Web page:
2 letters: City deserves battalion chief’s lawsuit; Don’t cut funding for Planned Parenthood

Battalion chiefs’ labor lawsuit against the city certainly about   ‘feeling royally dissed’
Dear Editor,
The deputy fire chiefs’ lawsuit against the City of Gilroy isn’t so much about salaries or obstreperous unions or retirement pay.  The lawsuit is about city employees of professional leadership rank feeling royally dissed, and their need for the community and the city to listen up.
If yoiu haven’t gone through the training to become a professional firefighter, nor the battlefield of a war that is fighting a thorough-going fire, you do not have the least idea of what it takes to actually do these things.  Firefighters are prepared and have the skills to perform to the extreme if it is demanded of them, and apparently feel that they should be paid accordingly.
What we see on a daily basis are those activities which are assigned to the fire department that do not match that extreme situation for which firefighters must be trained, and we somehow think that their pay should at best average out between the two roles.  Perhaps it already does.  
To make general judgments about the value to the community of the work firefighters are committed to do if needful, without expressing an opinion as to what sufficient remuneration for that work should be, is flippant.  And if the city or the community does not find acceptable the ability of unions to heavily influence pay rates for firefighters, then there should be an effort to get the voters to change the rules.  There may be good reason to do this. Or not.
Not all firefighters move through the ranks to become official leaders – the implication is that if a man makes rank, then he has the abilities it takes to do more than fight triple-A fires, and is an effective leader.  He must certainly expect to be there when he is needed without counting the hours on the job.
So, the question is, are our deputy fire chiefs exempt employees or not.
In California, an employee can be determined to be “exempt” from state law concerning employment conditions, such as minimum wage and overtime pay if he spends 50 percent or better of his time using “independent discretion and judgment.”  If he does, furlough cannot be forced upon him unless the union contract with the city is renegotiated.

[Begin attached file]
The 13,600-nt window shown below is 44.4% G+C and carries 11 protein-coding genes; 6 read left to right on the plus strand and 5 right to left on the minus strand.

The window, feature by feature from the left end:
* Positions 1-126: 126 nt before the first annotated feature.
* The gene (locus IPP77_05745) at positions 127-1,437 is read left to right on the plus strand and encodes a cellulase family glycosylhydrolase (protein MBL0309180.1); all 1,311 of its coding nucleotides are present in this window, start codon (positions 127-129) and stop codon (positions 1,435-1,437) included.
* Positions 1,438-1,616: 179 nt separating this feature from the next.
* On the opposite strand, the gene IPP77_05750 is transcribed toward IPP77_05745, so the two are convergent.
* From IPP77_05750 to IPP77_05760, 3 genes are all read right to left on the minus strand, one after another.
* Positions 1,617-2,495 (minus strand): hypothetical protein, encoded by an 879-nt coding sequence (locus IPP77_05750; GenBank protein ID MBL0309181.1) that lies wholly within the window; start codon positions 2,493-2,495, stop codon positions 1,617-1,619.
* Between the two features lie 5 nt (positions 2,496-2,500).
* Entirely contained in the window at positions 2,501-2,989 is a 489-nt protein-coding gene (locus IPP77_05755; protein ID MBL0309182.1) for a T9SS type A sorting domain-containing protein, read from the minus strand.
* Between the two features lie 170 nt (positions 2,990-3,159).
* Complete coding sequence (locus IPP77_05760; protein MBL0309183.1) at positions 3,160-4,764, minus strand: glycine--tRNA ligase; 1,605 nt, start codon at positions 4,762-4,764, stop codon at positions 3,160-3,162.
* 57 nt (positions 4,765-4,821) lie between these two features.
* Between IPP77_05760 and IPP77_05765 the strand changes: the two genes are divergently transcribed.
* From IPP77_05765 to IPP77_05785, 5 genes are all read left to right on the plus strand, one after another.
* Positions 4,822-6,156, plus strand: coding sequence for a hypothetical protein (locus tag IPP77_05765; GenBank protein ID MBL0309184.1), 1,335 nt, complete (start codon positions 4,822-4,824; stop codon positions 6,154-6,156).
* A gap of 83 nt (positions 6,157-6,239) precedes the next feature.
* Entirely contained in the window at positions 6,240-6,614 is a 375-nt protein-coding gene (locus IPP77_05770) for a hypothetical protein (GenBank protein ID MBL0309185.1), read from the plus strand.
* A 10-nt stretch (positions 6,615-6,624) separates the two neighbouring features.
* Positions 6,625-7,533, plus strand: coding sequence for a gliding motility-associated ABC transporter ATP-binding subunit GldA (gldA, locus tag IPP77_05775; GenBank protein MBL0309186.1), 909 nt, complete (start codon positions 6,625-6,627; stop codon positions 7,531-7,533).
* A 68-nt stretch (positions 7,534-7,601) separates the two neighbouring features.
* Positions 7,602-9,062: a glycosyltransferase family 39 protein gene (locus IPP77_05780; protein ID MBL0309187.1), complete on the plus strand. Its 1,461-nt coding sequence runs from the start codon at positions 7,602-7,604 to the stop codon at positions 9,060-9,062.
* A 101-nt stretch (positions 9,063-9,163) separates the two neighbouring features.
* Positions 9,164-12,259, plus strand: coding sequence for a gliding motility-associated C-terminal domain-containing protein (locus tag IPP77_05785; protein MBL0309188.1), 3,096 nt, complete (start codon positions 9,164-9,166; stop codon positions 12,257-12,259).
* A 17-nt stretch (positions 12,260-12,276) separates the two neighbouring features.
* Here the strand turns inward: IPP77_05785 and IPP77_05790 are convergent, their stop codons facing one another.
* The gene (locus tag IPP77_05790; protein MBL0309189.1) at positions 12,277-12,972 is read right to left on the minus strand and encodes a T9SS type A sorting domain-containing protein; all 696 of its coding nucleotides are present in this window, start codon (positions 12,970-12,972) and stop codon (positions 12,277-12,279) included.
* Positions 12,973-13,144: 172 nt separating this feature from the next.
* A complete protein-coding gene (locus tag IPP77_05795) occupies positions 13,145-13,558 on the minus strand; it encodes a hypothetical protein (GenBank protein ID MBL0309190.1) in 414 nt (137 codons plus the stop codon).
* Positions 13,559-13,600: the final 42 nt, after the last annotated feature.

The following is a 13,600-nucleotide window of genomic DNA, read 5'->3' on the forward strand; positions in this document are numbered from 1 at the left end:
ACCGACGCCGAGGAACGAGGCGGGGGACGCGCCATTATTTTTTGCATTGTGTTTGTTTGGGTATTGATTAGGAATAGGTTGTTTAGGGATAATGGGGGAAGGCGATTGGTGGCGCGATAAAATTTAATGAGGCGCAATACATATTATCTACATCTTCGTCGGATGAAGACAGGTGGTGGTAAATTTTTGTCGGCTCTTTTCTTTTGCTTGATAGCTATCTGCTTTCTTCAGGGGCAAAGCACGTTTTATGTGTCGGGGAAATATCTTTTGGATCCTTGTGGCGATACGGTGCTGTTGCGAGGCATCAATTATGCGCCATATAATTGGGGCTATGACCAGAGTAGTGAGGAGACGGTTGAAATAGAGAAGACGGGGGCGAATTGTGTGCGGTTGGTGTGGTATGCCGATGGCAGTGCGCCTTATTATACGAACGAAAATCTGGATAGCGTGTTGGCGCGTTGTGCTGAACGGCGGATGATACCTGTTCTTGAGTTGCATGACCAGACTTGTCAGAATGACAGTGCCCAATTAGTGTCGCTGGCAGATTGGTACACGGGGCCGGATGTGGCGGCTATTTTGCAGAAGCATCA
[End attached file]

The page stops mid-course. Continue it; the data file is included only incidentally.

If he does not spend 50 percent or more of his working time using independent discretion and judgment, then he may be furloughed and qualifies for overtime pay.  
This is a question that should have been settled agreeably by civil communication between the city and the representatives of the deputy chiefs, long before the irritation level rose to the point where the risk of either the union’s or the deputy chiefs’ losing a lawsuit seemed worth it; and the city has found itself bearing the cost of defending itself against a federal and state lawsuit which it may very well lose. There has to be some middle ground between professional outrage and stubborn righteousness.
Carol DeSantis, Gilroy

Cutting funding for Planned Parenthood would be a crushing blow to many women
Dear Editor,
Funding should not be cut from an organization that provides free life-savings services for women. Planned Parenthood has been around forever and it is vital for the health and welfare of many American women that Planned Parenthood is kept alive.
Women are a significant percentage of the many Americans who do not have health insurance. Planned Parenthood provides life-saving cancer screenings to these women. Every year women die from diseases like cervical or ovarian cancer. If a routine cancer screening had been provided, the cancer would have been caught in a stage where treatment would have been successful.
Planned Parenthood also provides birth control to women as well as to men. We all have the right of reproduction. Inhibiting or denying access to the choice to have or not to have a child, or to prevent or encourage the conception of a fetus, is only the right of the person who will be protecting this life within her womb for the next nine months. The right to choose to access these services are just that: a woman’s choice.
It could be argued that that those who do not agree with the choices provided should not have to pay for the services. That is true, except that the services being provided are highly confidential and between the patient and their doctor.
Planned Parenthood is an angel is disguise. Many women have nowhere to turn and their last resort for health should not be taken away.
Amy Garner, Hollister

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